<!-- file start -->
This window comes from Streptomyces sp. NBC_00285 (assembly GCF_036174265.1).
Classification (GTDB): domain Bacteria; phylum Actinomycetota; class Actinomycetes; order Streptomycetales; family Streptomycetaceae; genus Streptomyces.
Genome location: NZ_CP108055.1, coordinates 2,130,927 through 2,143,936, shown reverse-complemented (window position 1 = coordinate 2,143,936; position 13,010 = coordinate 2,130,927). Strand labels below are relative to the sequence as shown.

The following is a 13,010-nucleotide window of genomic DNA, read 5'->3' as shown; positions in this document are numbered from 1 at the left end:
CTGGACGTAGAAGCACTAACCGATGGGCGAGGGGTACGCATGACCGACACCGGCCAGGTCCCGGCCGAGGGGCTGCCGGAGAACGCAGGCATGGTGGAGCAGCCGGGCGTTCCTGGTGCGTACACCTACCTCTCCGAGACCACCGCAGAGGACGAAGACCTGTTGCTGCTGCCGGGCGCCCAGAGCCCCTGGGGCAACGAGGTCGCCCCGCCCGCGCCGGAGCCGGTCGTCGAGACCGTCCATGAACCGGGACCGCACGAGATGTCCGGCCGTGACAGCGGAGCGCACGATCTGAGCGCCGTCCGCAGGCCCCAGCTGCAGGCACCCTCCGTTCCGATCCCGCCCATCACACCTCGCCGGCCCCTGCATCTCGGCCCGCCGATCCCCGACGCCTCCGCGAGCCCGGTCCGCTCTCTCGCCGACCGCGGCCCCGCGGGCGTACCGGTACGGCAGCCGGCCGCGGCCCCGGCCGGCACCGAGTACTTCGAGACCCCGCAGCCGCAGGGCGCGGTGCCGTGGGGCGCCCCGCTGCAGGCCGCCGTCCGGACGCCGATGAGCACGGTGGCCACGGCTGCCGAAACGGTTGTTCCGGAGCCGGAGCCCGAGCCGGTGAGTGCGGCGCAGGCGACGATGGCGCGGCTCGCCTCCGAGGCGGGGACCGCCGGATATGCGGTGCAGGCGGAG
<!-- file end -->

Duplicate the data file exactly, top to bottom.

This window comes from Streptomyces sp. NBC_00285 (assembly GCF_036174265.1).
Classification (GTDB): domain Bacteria; phylum Actinomycetota; class Actinomycetes; order Streptomycetales; family Streptomycetaceae; genus Streptomyces.
Genome location: NZ_CP108055.1, coordinates 2,130,927 through 2,143,936, shown reverse-complemented (window position 1 = coordinate 2,143,936; position 13,010 = coordinate 2,130,927). Strand labels below are relative to the sequence as shown.

The following is a 13,010-nucleotide window of genomic DNA, read 5'->3' as shown; positions in this document are numbered from 1 at the left end:
CTGGACGTAGAAGCACTAACCGATGGGCGAGGGGTACGCATGACCGACACCGGCCAGGTCCCGGCCGAGGGGCTGCCGGAGAACGCAGGCATGGTGGAGCAGCCGGGCGTTCCTGGTGCGTACACCTACCTCTCCGAGACCACCGCAGAGGACGAAGACCTGTTGCTGCTGCCGGGCGCCCAGAGCCCCTGGGGCAACGAGGTCGCCCCGCCCGCGCCGGAGCCGGTCGTCGAGACCGTCCATGAACCGGGACCGCACGAGATGTCCGGCCGTGACAGCGGAGCGCACGATCTGAGCGCCGTCCGCAGGCCCCAGCTGCAGGCACCCTCCGTTCCGATCCCGCCCATCACACCTCGCCGGCCCCTGCATCTCGGCCCGCCGATCCCCGACGCCTCCGCGAGCCCGGTCCGCTCTCTCGCCGACCGCGGCCCCGCGGGCGTACCGGTACGGCAGCCGGCCGCGGCCCCGGCCGGCACCGAGTACTTCGAGACCCCGCAGCCGCAGGGCGCGGTGCCGTGGGGCGCCCCGCTGCAGGCCGCCGTCCGGACGCCGATGAGCACGGTGGCCACGGCTGCCGAAACGGTTGTTCCGGAGCCGGAGCCCGAGCCGGTGAGTGCGGCGCAGGCGACGATGGCGCGGCTCGCCTCCGAGGCGGGGACCGCCGGATATGCGGTGCAGGCGGAG